Sole Trader or Limited Company

A question I often get asked is which way should I go Sole Trader/Partnership V Limited company and there is no right and wrong answer.

Both sole trader and partnerships are unincorporated, so the business information is not held in the public domain. Limited companies have the business information on Companies House, and anyone can view it.

Partnership is 2 or people in business together with a view to making a profit.

Statutory Filing

There are legal obligations on both sole trader/partnerships and limited companies, and they are all different.

Sole traders only have their tax return to submit annually to HM Revenue & Revenue & Customs.

Partnerships have each partner’s tax return plus one for partnership to submit to HM Revenue & Customs annually.

Limited Companies have their:

Financial statements to submit to Companies House annually.

Financial statements and company tax return to submit HM Revenue & Customs annually.

Confirmation Statement to submit to Companies House annually.

All filings either sole traders/partnerships or limited companies there is late filing penalties for late submissions. Please beware that partnerships get a late filing penalty for the partnership and each partner so these can mount up quickly.

Making a Loss

If your business makes a loss whichever way you decide to trade, there is different treatment of the losses.

Limited Companies- in the first year of trading you can only carry the loss forward and offset this against the first profit until the losses are used up.

If this is not your first-year trading, then you have the option to carry the loss forward (as above) or carry it back and offset the loss against a profitable year and get a tax refund on the loss for that year.

Sole traders/Partnerships have the same options as above, but there are also further options as then loss will show on your tax return, and you have the option to:

  • Offset the loss against any capital gain for the year.
  • Offset the loss against other income e.g. if you have employment income and get a rebate of tax paid through your employment.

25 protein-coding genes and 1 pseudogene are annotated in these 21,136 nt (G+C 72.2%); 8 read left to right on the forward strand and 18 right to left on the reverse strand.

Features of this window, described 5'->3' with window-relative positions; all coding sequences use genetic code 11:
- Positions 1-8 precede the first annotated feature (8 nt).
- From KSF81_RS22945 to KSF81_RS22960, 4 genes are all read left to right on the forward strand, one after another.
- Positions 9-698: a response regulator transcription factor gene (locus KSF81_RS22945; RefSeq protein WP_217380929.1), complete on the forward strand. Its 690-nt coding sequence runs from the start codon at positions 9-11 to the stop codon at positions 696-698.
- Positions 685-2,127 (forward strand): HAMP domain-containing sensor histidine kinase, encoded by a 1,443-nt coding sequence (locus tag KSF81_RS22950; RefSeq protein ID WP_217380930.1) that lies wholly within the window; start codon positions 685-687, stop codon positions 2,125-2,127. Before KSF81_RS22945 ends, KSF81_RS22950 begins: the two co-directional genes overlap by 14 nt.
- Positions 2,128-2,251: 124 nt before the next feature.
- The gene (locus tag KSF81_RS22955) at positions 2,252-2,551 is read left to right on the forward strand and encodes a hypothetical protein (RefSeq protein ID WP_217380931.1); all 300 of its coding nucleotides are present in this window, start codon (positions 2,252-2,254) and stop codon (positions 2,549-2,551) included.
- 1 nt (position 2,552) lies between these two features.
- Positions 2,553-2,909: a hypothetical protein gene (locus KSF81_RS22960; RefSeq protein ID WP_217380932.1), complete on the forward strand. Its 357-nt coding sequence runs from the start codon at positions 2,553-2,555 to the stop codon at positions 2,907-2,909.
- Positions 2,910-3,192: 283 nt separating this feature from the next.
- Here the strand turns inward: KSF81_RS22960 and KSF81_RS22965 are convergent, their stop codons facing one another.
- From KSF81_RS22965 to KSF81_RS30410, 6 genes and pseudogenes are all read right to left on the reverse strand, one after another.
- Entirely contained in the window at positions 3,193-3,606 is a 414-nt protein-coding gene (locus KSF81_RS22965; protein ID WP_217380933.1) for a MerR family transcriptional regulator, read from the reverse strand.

Paying Wages/Dividends

Sole Traders has the simplest way of paying themselves as they are in sole charge, and they can pay themselves when they need to as they are taxed on their profits not what they pay themselves.

Partnerships pays each partner a salary (not the same as employment) and then after this it is paid through their partner current account and then at the end of the year their share of profits are allocated to each account bending on the profit ratio split.

Limited Companies will pay their team by a payroll scheme (Pay as You Earn) have the tax and national insurance deducted and receive their net pay.

If you are a director shareholder you will also receive dividends and these are paid out quarterly, six monthly or annually. If you are paying dividends there must be retained profit (profit after tax) left in the company.

Tax Rates

Sole trader and Partnerships 20%,40% or 45%

Limited Companies     19% or 25%

Although limited companies pay tax at a lower rate, directors/shareholders may have extra tax to pay on their dividends in their self-assessment tax return so you have to look at the whole picture.

If you need help or want more information on VAT registration, please contact us:

Call 07795 425032

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